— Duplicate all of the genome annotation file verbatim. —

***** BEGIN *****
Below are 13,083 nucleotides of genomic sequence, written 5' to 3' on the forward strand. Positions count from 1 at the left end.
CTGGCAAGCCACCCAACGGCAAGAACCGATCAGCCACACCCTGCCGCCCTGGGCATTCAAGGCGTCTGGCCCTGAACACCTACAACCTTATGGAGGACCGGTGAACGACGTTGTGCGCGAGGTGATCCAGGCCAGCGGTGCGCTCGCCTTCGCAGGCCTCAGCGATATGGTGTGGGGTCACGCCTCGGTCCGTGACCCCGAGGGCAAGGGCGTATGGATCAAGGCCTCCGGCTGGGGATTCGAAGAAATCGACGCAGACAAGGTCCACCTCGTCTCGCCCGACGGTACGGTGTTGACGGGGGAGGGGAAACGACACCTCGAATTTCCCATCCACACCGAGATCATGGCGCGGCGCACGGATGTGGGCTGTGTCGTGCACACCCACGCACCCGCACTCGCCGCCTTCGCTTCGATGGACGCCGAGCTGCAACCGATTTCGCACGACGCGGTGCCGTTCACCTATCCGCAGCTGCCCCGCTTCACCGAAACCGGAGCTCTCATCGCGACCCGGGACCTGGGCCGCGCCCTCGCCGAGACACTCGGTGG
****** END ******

Below are 13,083 nucleotides of genomic sequence, written 5' to 3' on the forward strand. Positions count from 1 at the left end.
CTGGCAAGCCACCCAACGGCAAGAACCGATCAGCCACACCCTGCCGCCCTGGGCATTCAAGGCGTCTGGCCCTGAACACCTACAACCTTATGGAGGACCGGTGAACGACGTTGTGCGCGAGGTGATCCAGGCCAGCGGTGCGCTCGCCTTCGCAGGCCTCAGCGATATGGTGTGGGGTCACGCCTCGGTCCGTGACCCCGAGGGCAAGGGCGTATGGATCAAGGCCTCCGGCTGGGGATTCGAAGAAATCGACGCAGACAAGGTCCACCTCGTCTCGCCCGACGGTACGGTGTTGACGGGGGAGGGGAAACGACACCTCGAATTTCCCATCCACACCGAGATCATGGCGCGGCGCACGGATGTGGGCTGTGTCGTGCACACCCACGCACCCGCACTCGCCGCCTTCGCTTCGATGGACGCCGAGCTGCAACCGATTTCGCACGACGCGGTGCCGTTCACCTATCCGCAGCTGCCCCGCTTCACCGAAACCGGAGCTCTCATCGCGACCCGGGACCTGGGCCGCGCCCTCGCCGAGACACTCGGTGG